2

That is because case doesn't use regex's but bash Pathname Expansion. You can learn more from bash man page or from Bash Reference Manual.


0

Once you have a file containing times in the form 1m59.973s (eg. the output from Mikael Kjær's answer), you can transform them into a single sum for bc(1): ( cat alltimes.log | sed 's_h_*3600+_;s_m_*60+_;s_s_+_' | tr -d '\n' ; echo 0 ) | bc That prints a number of seconds (including decimal places). Then bash (whose arithmetic expansion doesn't handle ...


1

I haven't used AdaBrowse, but sed '/-- Description:/,/-- Inputs:/!d;/-- Inputs:/d' works with your example, so you could give it a try.


1

If you only want to find directories matching a given pattern/prefix, I think you could just use find: find /target/directory -type d -name "prefix*" or, if you only want immediate subdirectories: find /target/directory -maxdepth 1 -type d -name "prefix*" Of course, there's also -regexif you need an actual regex match. (caveat: I can't remember if -...


1

The name of your variable regex will not be well chosen but consider setting the value to "$1" like regex="$1". Next step is to change the if statement from: if [ -d "$themeDirectory/$regex" && -d "$iconDirectory/$regex" ]; then to if [ -d "$themeDirectory/$regex" ] && [ -d "$iconDirectory/$regex" ]; then The script will become: ...


2

-d doesn't accept regexes, it accepts filenames. If you just want to check a simple prefix, a wildcard is enough: exists=0 shopt -s nullglob for file in "$themeDirectory"/word* "$iconDirectory"/* ; do if [[ -d $file ]] ; then exists=1 break fi done if ((exists)) ; then echo Directory exists. else echo "Directories don't exist....


2

In an attempt to give this Q a proper answer, based - on - the - comments (heeding Sobrique's note that parsing XML should really be done with an XML parser): perl -CSD -lne 'print for /\w{63,}/g' input-file-here


0

There's no need to pipe grep or sed into awk, or awk into awk here. awk can do it all, in one pass: nmcli con show eno16777984 | awk -F"/|[[:space:]]+" ' /^ipv4.address/ { if ($2 ~ /^10\.10/) { sub(/10\.10/,"10.20",$2); } else if ($2 ~ /^10\.20/) { sub(/10\.20/,"10.10",$2); }; }; 1' On lines beginning ...


4

Just add t;. sed -e 's/^10\.10\./10.20./;t;s/^10\.20\./10\.10\./' It branches to the end on success. But you should really merge all these grep, awk, sed into a single awk.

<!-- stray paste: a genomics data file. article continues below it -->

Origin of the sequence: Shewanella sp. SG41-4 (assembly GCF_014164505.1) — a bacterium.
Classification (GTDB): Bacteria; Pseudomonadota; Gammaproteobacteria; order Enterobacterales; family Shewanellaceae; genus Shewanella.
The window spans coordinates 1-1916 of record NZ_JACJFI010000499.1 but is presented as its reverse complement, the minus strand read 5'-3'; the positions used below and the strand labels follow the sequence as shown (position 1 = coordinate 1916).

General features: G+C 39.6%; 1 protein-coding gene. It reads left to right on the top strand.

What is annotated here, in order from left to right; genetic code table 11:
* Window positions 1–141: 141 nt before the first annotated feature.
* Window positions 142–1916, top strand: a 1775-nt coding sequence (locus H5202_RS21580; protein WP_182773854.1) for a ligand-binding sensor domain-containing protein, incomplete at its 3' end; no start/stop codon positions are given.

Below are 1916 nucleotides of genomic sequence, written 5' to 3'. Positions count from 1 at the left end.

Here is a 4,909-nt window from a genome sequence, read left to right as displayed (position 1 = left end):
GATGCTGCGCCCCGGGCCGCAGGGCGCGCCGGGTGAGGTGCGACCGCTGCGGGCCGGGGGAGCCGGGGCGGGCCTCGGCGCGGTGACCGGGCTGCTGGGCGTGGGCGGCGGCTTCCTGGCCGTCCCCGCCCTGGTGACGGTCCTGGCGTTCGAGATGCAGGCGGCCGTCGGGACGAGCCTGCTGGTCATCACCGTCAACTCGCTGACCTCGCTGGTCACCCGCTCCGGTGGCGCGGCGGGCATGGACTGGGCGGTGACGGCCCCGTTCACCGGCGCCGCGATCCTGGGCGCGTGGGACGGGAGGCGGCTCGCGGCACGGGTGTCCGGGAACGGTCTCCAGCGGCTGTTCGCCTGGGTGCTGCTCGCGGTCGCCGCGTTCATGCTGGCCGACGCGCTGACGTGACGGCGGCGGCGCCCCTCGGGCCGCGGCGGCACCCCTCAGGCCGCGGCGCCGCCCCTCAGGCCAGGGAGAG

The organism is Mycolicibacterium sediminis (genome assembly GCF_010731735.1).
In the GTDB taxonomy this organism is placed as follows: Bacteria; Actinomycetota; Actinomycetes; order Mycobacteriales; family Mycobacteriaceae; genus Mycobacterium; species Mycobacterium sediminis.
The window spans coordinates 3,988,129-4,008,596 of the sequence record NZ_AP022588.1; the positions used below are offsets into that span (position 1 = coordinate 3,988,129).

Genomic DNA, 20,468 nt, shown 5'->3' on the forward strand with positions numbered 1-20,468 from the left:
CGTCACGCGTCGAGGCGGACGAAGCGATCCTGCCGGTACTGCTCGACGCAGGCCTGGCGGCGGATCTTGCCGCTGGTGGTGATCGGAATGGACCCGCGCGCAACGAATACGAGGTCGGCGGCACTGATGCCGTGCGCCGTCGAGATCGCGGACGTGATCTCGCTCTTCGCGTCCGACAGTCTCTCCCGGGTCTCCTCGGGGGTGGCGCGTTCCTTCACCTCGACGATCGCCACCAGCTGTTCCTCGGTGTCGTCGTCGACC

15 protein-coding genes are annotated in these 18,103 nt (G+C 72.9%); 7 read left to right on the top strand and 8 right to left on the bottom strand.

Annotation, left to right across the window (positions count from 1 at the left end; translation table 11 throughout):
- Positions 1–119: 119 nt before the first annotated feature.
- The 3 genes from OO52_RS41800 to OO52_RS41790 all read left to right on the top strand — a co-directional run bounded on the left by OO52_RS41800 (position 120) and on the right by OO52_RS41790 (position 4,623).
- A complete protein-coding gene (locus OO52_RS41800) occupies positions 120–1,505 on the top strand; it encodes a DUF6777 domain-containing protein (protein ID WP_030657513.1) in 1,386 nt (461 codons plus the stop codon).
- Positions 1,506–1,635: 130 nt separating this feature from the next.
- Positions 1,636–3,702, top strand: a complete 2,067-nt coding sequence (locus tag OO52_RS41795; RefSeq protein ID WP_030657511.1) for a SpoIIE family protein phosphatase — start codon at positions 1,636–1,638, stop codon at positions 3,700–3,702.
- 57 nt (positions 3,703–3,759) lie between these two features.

1

To exchange two strings, use a temporary 3rd string that won't be changed back the other way. sed -e 's/^10\.10\./10.foo./g; s/^10\.20\./10.10./g; s/^10\.foo\./10.20./g'


2

If you want to add text at the beginning of the line, you have to match all the characters from the beginning of the line: regsub {^.*pch_mac} $file_pointer {*&} file_pointer Here, & in the replacement part is substituted with all the text that matched the expression, i.e. all the chars from the beginning of the line to "pch_mac". See http://tcl....


1

The AlaDelta theme does not appear to be in any standard Debian package. If you installed it from a non-standard package, you could find out the package name with: grep -il aladelta /var/lib/dpkg/info/*.list Alternatively, if that results in an error message about "argument list too long" or similar: find /var/lib/dpkg/info -name '*.list' -exec grep -il ...


0


1

I'd do this with emacs: $x replace-regexp \s *=\s * = where \s *=\s * is the regexp that identifies any white space around an equals sign, and = is what it should be replace with. Generally, \sC is interpreted as the character class C, in this case, white space (could be tabs also). If you just want spaces, use * (that's a space before the *). You seem ...


3

Since neither don_crissti nor Julie Pelletier have converted the perfectly good comment into an answer, here's what Don came up with: sed 's/[[:blank:]]*=[[:blank:]]*/=/g' ... which uses regular expressions and a character class in sed to achieve the goal. The inner [:blank:] captures spaces or tabs; the outer []* says to capture zero or more of those ...